97. NO REBOUND OF ARCTIC ICE INDICATED IN OCTOBER 2010.

    As of October 25th, the arctic ice extent anomaly was at -1.412 million km2 and the temperatures are slightly above average per the Danish Meteorological Institute – Mean Temperature above 80°N with a recent sharp upward spike that has since declined, but is still above average. The Antarctic ice extent anomaly is +.376 million km2.

    Info was obtained from the excellent sea ice page maintained at: http://wattsupwiththat.com/reference-pages/sea-ice-page/

    WILL ARCTIC SEA ICE EXTENT BE BELOW AVERAGE FOR OCT. 31st FOR 2007 THROUGH 2009?

    The average sea ice extent at October 31st for the years 2002 through 2006 was fairly steady and averaged 8,768,875 km2. Since then, the values have bounced around with the 2007 through 2009 average at 8,402,396 km2

    Per IJIS the arctic sea ice extent value is: 7,635,156 km2 (October 25, 2010).

    Predicting sea ice extent, even 6 days out, is hazardous as the last 10 days have shown an average daily increase of approximately 75,000 km2 daily while the last three years have shown an average daily increase for the period October 25th through 31st period of approximately 125,000 km2.

    At this point, October 2010 looks as if it will be between the record minimum in 2007 and the second lowest minimum recorded in 2009, but we will have to wait to see what happens. This would put it slightly below the 2007 to 2009 average.

    No rebound in arctic ice is indicated by these numbers, but maybe next month will see a faster increase in the spread of first year ice.

    A sudden increase in first year ice will not be an indication of recovery if the ice does not make it through the 2011 melt season and additional perennial ice is transported out of the arctic through the Fram and Nares straits.

    The rate of sea ice extent increase may have slowed recently due to transport through the straits and the quality of arctic ice continues to decline as thin first year ice is replacing perennial ice, which tends to be thicker than first year ice. An animation showing the ice transport through the Fram and Nares straits that continuously is updated can be seen by clicking the play button at:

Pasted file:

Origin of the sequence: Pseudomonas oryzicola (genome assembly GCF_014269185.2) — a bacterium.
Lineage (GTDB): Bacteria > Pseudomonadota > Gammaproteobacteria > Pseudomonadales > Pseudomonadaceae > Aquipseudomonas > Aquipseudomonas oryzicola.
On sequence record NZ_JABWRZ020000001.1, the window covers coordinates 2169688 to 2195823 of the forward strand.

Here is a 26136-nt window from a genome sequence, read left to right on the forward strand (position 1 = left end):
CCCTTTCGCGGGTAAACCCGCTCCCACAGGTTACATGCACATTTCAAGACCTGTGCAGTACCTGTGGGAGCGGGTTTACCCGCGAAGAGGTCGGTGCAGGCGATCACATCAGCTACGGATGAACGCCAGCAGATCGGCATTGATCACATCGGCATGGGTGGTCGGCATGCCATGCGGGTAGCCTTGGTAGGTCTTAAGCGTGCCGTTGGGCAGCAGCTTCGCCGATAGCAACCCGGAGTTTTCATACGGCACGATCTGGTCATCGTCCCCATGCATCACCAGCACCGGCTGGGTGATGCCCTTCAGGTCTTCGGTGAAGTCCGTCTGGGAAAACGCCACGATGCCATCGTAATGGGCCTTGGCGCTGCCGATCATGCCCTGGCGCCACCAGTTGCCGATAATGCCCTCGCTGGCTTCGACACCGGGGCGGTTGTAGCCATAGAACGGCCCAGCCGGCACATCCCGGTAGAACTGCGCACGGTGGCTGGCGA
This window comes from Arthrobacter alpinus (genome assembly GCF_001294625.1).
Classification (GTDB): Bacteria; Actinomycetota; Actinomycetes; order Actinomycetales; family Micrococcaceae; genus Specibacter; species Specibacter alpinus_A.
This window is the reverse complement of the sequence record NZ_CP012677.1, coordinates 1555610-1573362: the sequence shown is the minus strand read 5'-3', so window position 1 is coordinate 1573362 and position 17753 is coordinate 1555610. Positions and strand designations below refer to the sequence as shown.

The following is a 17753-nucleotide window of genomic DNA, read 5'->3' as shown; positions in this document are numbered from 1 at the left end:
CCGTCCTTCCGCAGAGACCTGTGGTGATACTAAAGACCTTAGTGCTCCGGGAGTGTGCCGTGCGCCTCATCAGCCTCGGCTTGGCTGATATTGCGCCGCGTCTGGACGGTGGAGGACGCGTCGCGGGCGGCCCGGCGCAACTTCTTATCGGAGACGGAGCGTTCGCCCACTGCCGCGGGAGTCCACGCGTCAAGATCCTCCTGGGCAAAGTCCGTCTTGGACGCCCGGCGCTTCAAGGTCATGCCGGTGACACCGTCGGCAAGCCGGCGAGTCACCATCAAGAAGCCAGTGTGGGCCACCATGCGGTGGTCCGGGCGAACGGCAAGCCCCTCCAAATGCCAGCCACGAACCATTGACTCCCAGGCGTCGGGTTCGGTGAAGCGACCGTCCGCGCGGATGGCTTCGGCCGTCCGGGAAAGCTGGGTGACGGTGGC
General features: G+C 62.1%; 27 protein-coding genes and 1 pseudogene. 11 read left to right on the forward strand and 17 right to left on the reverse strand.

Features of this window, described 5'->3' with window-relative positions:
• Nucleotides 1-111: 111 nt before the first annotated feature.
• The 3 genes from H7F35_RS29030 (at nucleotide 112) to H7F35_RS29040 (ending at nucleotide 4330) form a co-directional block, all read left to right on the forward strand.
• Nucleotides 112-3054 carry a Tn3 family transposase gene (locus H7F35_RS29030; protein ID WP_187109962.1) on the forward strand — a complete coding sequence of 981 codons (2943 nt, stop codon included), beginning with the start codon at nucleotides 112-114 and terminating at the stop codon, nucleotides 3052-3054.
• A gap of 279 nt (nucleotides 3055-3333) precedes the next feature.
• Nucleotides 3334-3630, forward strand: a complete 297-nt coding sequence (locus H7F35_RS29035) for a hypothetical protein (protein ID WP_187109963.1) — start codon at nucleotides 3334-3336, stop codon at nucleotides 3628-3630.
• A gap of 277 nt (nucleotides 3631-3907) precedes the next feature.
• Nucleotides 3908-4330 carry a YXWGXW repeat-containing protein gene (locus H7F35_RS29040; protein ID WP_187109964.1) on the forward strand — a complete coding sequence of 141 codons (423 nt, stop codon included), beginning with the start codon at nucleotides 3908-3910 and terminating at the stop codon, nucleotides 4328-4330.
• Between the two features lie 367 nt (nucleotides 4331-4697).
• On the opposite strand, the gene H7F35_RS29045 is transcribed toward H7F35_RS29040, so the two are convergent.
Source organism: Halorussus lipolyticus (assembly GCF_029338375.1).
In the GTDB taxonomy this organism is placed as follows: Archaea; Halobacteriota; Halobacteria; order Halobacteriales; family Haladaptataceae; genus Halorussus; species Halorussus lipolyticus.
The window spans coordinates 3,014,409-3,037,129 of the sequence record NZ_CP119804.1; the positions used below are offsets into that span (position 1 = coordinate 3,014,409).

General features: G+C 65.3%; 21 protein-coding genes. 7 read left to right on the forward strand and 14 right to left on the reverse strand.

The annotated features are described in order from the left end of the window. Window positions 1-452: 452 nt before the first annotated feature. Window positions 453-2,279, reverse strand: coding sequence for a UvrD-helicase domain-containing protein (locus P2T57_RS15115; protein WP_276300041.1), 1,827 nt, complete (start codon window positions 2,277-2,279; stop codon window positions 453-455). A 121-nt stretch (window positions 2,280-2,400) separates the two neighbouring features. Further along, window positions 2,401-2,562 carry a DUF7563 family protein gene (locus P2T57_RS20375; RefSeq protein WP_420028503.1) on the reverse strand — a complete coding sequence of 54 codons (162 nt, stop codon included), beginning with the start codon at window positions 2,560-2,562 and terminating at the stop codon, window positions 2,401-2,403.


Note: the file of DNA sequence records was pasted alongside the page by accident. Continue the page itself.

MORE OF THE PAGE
http://neven1.typepad.com/blog/2010/09/open-thread-1.html?cid=6a0133f03a1e37970b0134881af0ac970c

    Based on data provided by IJIS the October 31 sea ice extent for 2002 through 2009 was:

    October 31 Sea Ice Extent km2
    2002 8,799,844
    2003 8,729,375 10-28- value 10-31 not asvailable
    2004 8,735,156
    2005 8,880,000
    2006 8,700,000
    2007 8,003,281
    2008 8,892,344
    2009 8,311,563

    Average
    8,768,875 2002 to 2006

    8,402,396 2007 to 2009

    Data was accessed using the “Data Download” button at:

    http://www.ijis.iarc.uaf.edu/en/home/seaice_extent.htm


    REPLY:
    heh, uber spin this: “Mean Temperature above 80°N with a recent sharp upward spike that has since declined, but is still above average.” yet still at 256 kelvin or -17.15 degrees Celsius. This happens every year…no news. – Anthony

  98. Anthony:

    Thank you for taking the time from your busy schedule to read the post above. Sorry for distracting you with the temperature information in a post about ice extent.

    As more ice is exported through the Fram and Nares straits (see animation at link in previous post), the sea ice extent growth has slowed. Per IJIS there was 7,719,531 at October 27th. At this pace, October 31 could represent a record low for that date.

    NO REBOUND FOR ARCTIC ICE THAT IS AT LEAST FIVE YEARS OLD

    Per the NSIDC: